Yesterday our friends and fellow craft beer evangalists Lee Williams (@hoptopia) and Stevie Caldarola (@basicallyred) rolled into Milton, Delaware at the same moment that an epic thunderstorm shut down all power at our brewery. But they brought some sacred fuel of their own - two 60+ year old bottles of Ballentine's Burton Ale.
Lee, Stevie and Sam
We lit the bunson burners in our QC lab for mood lighting, cued up the Sade iPod mix, and got to chatting over snifters of Indian Brown Ale about the Burton Ale's beers awesome lineage. Lee bought the bottles on eBay. Which is kind of ironic since bottles of Burton Ale were never actually sold. Rather they were given as gifts to co-workers, friends of the brewery, and VIPs. At Dogfish we brew our Burton Baton, an oak-aged blend of IPA and English old ale as a tribute to the Ballentine's beer. Decades before our left coast craft brewing brethren began producing righteous hoppy ales, the folks at Ballentine's were brewing this super-hoppy , 60 IBU, wood-aged cascade-bombed behemoth for hardcore beer lovers. Our Burton Baton is a tribute to this beer and a reflection of our pride in being an East Coast brewery focused on brewing hoppy and wood aged big beers for well over a decade.
The Burton Ale held up beautifuly. It made that cathartic 'ffft...' when we opened the bottle. My QC-centric co-workers Steve, Katrinka, and Ryan stole the first two ounces from the bottle and sent the beer through a battery of tests. So we could understand the beer better froman analytical perspective. (plus we plan to play around with yeast we salvaged from the bottle, but that's a story for another day). It weighed in at 8.6 ABV and was cloudy but not murky as the yeast stuck to the bottom and side of the bottle itself. Then, it was finally time to drink the beer.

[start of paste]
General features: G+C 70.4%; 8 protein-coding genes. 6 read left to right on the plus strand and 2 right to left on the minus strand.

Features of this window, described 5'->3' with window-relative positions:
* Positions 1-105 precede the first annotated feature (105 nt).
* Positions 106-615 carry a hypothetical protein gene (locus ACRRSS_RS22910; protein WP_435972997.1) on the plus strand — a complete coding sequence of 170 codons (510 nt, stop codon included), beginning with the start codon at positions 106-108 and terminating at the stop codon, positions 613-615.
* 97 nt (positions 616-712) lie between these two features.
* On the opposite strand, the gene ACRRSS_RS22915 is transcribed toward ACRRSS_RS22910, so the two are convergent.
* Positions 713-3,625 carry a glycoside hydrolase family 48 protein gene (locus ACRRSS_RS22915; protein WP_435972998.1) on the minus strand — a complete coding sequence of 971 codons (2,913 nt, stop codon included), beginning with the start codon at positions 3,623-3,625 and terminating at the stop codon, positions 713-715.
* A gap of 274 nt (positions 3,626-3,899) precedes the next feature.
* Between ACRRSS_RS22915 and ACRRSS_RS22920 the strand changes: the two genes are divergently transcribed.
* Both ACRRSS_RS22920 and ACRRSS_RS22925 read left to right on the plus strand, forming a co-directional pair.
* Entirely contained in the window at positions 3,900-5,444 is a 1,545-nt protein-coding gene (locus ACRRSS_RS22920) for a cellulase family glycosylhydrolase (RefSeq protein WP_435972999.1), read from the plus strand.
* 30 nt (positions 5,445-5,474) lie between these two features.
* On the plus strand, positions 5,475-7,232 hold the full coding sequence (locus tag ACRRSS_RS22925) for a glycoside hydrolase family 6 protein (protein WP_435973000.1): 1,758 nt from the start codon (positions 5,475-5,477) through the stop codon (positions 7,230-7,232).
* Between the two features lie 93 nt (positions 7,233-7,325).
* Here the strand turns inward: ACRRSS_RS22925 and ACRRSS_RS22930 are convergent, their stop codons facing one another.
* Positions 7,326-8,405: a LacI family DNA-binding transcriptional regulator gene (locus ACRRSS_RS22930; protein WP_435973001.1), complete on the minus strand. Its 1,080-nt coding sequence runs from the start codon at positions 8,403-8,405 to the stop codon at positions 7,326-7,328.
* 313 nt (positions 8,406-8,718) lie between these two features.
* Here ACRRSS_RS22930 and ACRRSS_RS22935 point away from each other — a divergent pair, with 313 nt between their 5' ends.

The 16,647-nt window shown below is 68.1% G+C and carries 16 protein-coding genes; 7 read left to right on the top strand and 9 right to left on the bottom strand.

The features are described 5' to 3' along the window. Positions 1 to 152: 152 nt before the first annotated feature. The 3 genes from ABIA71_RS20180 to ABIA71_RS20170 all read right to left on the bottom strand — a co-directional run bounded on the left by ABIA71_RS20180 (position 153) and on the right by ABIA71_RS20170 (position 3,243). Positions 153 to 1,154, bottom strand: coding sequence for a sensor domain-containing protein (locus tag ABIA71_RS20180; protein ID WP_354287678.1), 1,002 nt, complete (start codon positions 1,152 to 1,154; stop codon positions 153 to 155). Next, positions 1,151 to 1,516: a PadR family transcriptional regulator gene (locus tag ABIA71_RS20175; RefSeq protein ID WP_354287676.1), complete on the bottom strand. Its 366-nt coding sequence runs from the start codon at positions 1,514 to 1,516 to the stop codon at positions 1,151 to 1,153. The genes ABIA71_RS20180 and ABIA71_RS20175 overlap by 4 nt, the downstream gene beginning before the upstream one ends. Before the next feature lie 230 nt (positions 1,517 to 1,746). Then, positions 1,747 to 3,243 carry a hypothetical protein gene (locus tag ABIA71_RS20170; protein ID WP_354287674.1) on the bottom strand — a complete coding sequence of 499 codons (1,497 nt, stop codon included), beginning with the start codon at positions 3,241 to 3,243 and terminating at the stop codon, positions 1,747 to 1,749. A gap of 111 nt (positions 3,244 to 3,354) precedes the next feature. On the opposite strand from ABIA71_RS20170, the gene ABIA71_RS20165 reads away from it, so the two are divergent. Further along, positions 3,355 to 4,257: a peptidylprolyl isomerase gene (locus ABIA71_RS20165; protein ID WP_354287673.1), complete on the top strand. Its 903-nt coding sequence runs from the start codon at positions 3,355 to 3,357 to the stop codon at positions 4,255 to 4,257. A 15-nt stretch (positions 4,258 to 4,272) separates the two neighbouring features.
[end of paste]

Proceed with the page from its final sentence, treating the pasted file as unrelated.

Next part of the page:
Wondering if the backup power supply will last for our testing...
Let testing commence...
Ready to taste...
Sniffin' the goods... (and the power has returned!)
We parceled it our carefully and clinked snifters with Stevie and Lee, thanking them for bringing us into this moment. The nose held notes of caramel , soft and beautiful. And the taste didn't disappoint: creme brulee flavors upfront , a soft tart apple cider thing in the middle, and dry sherry notes at the end. Yum. We then shared some snifters of Burton Baton after our blast from the distant past. We first tried the mellow , complex 2005 Baton which head notes of raisins and biscuits. Then the latest batch (hitting the bottling line tomorrow ) which showed intense hop and vanilla notes. Both delish and within a quarter of a percent abv of each other but totally different.
It was nice to see how well our Burton Baton is aging but nicer still to spend time with it's Grandaddy, The Burton Ale, and talk about the good old days of hoppy wood aged east coast brews. We thanked our friends with a case of fresh Burton Baton and some of the aged stuff and sent them off to the pub for dinner. Thanks for sharing Lee & Stevie... have a safe trip west. See ya at GABF!